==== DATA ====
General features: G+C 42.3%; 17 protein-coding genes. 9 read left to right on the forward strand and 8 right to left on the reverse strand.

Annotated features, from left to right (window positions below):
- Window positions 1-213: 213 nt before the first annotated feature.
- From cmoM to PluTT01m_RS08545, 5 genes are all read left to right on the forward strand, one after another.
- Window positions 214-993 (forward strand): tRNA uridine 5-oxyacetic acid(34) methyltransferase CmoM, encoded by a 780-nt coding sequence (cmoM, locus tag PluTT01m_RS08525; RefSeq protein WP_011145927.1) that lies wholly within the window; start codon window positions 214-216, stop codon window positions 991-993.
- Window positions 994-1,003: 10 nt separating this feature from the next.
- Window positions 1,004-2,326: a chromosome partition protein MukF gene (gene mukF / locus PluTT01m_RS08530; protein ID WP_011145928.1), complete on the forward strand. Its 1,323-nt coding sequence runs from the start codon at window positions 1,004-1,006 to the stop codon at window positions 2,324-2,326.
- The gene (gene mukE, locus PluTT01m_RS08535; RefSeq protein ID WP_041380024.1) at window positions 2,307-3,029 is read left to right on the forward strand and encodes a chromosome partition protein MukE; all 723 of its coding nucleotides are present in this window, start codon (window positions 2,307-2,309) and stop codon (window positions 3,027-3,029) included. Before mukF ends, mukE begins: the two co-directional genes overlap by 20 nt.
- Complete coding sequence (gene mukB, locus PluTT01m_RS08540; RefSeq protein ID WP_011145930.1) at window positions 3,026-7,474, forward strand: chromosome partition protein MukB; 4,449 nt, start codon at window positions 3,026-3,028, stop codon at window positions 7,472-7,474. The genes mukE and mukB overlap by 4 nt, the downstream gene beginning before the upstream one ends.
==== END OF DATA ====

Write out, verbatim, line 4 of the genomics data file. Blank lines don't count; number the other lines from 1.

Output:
- From cmoM to PluTT01m_RS08545, 5 genes are all read left to right on the forward strand, one after another.